It’s October, and Breast Cancer Awareness Month. And as a survivor, I have a lot to say about it.
I was in my thirties when I realized I was genetically disposed to this disease. My mother had it, and she had taken massive hormones to give birth to me. At 33, I asked my doctor for a mammogram, but I was told: I wasn’t old enough—not just for the x-ray, not to get Breast Cancer.
The doctor told me to palpate my breasts every month instead to find any unwanted visitors in them. (Rough translation: I had to rub my hand in circles over my breast with one arm over my head).
It was too scary. I went back to the doctor and every three months, he did the heavy lifting for me.
One day, with his hand on my right breast, he said: “Oh.” Terror. That’s the word that will cover the rest of this. That’s immediately what I felt.
Terror: A needle biopsy that found a benign cyst on top of a malignancy. I told myself the cyst had come to help me—after all, it was what the doctor noticed while the tumor was too small, but young like me, and in good shape.
Terror: One scan before surgery. I tried to talk to the nurses so they would tell me that I was okay. They can’t do that.
Terror: The biopsy results. Setting up surgery and radiation. Being in my thirties and thankful that there was no chemo.
Terror: A new chemo is developed that’s not yet FDA approved but looks like a sure fire cure, which sounds so sweet compared to “remission.”
Terror: Things did not go as well for two of my girlfriends, Bessie and Sigrid, who were diagnosed when I was. Neither of them would survive.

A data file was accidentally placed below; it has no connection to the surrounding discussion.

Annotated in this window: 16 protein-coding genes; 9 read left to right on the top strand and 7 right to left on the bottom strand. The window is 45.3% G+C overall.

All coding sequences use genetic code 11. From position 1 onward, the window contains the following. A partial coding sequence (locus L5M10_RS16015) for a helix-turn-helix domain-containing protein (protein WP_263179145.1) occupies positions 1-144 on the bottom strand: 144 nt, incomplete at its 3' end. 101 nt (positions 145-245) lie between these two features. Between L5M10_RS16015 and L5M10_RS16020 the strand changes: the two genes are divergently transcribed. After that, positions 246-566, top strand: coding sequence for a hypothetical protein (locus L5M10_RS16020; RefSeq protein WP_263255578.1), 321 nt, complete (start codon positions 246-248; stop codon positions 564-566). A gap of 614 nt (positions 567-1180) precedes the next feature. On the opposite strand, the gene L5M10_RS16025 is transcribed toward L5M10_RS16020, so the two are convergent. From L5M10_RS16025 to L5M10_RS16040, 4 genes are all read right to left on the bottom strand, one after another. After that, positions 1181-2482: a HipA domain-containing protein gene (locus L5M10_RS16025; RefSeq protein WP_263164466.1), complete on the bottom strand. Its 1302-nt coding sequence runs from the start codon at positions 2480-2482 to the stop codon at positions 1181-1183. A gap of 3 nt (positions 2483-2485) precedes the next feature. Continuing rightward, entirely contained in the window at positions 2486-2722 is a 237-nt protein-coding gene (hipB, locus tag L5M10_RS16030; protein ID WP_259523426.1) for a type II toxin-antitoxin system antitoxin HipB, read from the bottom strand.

When I lost them, terror turned to something I cannot describe—but trust me, terror was better. I went to the funerals. I found a way to cry for them every day. But I was lost. The world felt like the wrong planet for me. Then a friend suggested I go to a Writer’s Bootcamp that changed my life.
I starting writing about the terror and worse. I wrote a piece, “Life and Death: The Vaudeville Show,” for my class. Los Angeles Theater Center (LATC) went on to produce it. We had a full band, and two characters, you can guess who they were—and we toured Cuba as part of an event dedicated to stories of death, where the audiences stood and hollered after every performance. The stage had open flames at the edge instead of lights. I wondered if the cheering was because I had not caught fire during “Live and Let Live” my solo in the show.
On the flight home, I envisioned a musical about women who had died of breast cancer and were sent to a nightclub in the sky. “club termina” was my chance to honor Sigrid and Bessie with characters who performed their stories. The piece was full of humor, dotted with bawdy musical numbers. There’s no other way to get through it, in my mind. But still every night, somebody left the theatre barely containing their sobs as they ran out.
Before that diagnosis, before the terror, before what was worse, I thought I wanted to be an actress. I had come to Los Angeles to find my way to the stage, to the screen—but then cancer showed me the power of shared stories, the power of what I had survived, the power of talking about something so many of us struggle with in silence.
My diagnosis spun my entire life around. And “club termina” led me to all that came next—to co-founding a theatre company and writing and producing plays that expanded the canon of stories that women could see, hear, and tell; to feminist documentaries and essays and webseries; to The Road Not Taken, and to learning to walk it in my own life.
I have been telling stories—the stories I lived and the stories I longed for—ever since. Because life is too short not to.